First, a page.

The good news is that the big names in banking claim that, despite the current climate, they’re as keen as ever to offer business loans. HSBC and Lloyds claim they are approving 80% of applications and RBS says it is sanctioning 17 out of 20. The problem of lack of investment may not be down to a lack of funds then, according to Mike Conroy, HSBC commercial bank strategy implementation manager.
"It’s not so much access to money that’s the problem, but that the economic climate is making businesses reluctant to invest," he says. "In printing, equipment can be so expensive that companies don’t want to get into debt not knowing how stable their finances will be."
While it may be true that the banks do have money available – and that some printers may be reluctant to use it – that does not mean it is easy for those printers that do want to invest to prise open a bank’s wallet. As those in the industry who’ve recently applied for loans will testify, and as the banks will concede, the process of securing a loan for capital investment has become more demanding of late. So while those approval rates above appear encouraging, they do not reflect just how hard printers have to work to get an application passed.
"We’ve been in business for 25 years and often had finance on equipment. But we’ve taken out one or two loans recently and the climate has changed considerably," says Tim Hill, managing director of wide-format printers Speedscreen. "Even our bank, to whom we’re a known quantity, is scrutinizing each deal in much more detail."
"Like all banks, we will ask more questions now," admits Peter Ibbetson, chairman of small businesses for RBS. "We will spend a lot of time going through a business’s financial forecasts, challenging them. And that’s the right thing to do in difficult economic times. There’s no merit in giving a loan if they can’t repay it."
These days, proving you can pay is not just about some clever accounting, either. Banks are increasingly willing to test an applicant’s confidence to put their own money where their mouth is, according to Hill.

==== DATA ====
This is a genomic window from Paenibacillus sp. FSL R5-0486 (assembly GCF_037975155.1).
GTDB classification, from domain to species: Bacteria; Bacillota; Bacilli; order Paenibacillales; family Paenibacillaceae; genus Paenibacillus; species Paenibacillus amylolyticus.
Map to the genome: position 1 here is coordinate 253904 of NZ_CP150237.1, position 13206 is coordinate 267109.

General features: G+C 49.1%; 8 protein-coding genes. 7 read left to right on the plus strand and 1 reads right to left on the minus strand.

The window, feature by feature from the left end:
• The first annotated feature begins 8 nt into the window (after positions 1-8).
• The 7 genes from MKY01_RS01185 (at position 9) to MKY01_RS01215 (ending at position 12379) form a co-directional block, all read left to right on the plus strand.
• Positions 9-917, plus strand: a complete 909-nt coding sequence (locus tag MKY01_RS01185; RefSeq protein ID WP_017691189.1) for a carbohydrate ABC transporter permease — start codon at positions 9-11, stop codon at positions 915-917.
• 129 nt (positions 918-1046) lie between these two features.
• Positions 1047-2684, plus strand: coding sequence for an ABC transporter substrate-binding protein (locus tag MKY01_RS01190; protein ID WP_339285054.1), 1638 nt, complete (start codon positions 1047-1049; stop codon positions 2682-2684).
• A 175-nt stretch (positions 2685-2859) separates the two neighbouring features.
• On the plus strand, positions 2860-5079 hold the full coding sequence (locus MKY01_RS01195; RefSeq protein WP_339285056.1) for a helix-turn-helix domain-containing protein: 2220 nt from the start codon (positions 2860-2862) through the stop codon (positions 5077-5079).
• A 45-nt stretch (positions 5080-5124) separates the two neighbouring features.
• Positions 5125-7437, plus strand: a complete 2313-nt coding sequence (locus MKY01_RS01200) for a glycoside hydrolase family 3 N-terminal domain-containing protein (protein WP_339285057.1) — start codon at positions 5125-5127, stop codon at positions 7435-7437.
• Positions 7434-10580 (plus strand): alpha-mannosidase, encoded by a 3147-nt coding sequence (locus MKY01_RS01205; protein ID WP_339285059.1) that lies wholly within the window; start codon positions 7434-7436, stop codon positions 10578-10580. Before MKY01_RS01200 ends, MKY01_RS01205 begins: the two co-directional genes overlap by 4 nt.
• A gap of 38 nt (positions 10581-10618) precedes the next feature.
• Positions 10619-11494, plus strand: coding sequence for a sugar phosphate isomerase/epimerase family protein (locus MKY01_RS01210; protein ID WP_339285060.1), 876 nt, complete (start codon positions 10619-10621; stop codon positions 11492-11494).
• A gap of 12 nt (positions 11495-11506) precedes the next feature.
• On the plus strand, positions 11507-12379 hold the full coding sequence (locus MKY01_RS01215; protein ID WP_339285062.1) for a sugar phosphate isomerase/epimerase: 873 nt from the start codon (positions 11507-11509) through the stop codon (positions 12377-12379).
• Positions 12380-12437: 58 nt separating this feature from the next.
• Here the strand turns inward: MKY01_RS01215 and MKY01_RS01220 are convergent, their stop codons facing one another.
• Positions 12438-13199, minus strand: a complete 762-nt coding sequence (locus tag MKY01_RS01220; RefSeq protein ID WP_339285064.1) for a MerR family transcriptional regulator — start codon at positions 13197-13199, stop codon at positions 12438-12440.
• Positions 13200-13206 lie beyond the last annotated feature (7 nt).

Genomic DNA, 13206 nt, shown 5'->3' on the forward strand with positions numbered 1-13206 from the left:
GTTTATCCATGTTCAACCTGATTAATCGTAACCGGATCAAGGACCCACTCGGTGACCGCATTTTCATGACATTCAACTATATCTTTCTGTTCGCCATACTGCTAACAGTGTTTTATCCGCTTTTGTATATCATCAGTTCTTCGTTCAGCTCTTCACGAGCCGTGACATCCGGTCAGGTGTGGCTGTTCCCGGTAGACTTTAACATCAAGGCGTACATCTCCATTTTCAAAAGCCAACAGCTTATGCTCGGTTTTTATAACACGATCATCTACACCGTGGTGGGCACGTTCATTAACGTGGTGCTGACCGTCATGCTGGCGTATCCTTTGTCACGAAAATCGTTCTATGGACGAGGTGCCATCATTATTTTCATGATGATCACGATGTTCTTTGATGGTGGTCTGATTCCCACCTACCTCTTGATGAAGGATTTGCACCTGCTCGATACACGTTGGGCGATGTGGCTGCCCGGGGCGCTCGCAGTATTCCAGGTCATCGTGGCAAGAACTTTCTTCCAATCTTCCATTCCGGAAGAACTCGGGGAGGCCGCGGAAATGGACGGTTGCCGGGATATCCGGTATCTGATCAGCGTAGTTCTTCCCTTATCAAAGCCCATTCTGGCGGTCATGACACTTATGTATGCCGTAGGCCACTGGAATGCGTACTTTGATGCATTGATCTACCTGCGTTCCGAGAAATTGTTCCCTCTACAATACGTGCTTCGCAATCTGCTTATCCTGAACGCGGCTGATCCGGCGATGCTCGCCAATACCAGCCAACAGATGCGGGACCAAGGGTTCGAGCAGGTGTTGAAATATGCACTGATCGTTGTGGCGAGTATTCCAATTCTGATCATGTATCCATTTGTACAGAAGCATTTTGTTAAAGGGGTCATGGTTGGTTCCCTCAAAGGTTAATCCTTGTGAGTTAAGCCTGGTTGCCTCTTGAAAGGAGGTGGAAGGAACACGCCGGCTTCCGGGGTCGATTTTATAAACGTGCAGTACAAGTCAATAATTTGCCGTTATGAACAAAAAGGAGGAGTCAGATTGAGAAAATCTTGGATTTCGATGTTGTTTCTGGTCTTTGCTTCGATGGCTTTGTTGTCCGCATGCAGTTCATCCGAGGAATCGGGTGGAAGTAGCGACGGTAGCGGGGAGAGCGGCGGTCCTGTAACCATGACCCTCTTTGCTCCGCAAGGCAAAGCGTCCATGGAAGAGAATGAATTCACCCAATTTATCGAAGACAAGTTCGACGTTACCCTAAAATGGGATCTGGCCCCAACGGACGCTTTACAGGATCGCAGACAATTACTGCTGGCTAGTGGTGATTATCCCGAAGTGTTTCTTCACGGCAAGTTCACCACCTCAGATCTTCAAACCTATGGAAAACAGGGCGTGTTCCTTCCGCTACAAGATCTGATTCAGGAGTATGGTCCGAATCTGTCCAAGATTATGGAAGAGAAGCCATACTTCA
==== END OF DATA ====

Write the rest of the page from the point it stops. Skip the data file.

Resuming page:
"For our last two loans, I’ve had to provide a personal guarantee," he explains. "It has been about 15% of the deal and of course that makes it onerous."
Even a personal guarantee might not sway the banks hand, however, with some lenders seeking even more security by looking to involve the manufacturer.
"My bank informed me that if you want a loan on a piece of high-end digital kit, then the underwriters are now looking for buy-back arrangements with manufacturers, guaranteeing that they’ll buy the equipment back at a set value if your company goes bust," says Hill. "It’s going to be hard to get manufacturers to agree to that, so it could be increasingly difficult to get loans in those cases."
While bank loans are still a viable source of finance, what will print companies do if they become ever harder to secure? Firstly, remember that a traditional loan isn’t the only option available from banks.
"Involve the bank in your plans," says Anthony Thomas, senior manager of public affairs commercial at Lloyds Banking Group. "We are able to advise on whether a typical bank loan is the best option, or whether it would be better look at asset-backed lending [some banks will take on the risk of the asset rather than looking for a manufacturer buy-back agreement], or a government-backed scheme."
Private financial companies, of course, offer their own antidote to the typical bank loan. And you might expect to see more coming onto the scene. "I think we’ll see new companies with cash on their balance sheet beginning to lend into the marketplace," says Gerry Hoare from finance company DealBureau. "Their rates will be higher, but you’ll probably get more flexibility and more specialised services."
Others think that the future of finance lies with manufacturers. "HP has been very successful in the past 18 months, because it offers its own finance and there’s not the same stringent criteria as with banks," says Hill. "So it will be quite interesting to see if other manufacturers end up following suit."
In the short term, though, banks may not be such a bad place to go. "It has never been cheaper to borrow money from banks, because most SME lending is linked to the Bank of England’s base rate, which is at an all-time low, at 0.5%," says Thomas. "So it is a good time to borrow and to be fixing rates. Get that forecast together, get to your bank and get set for Drupa."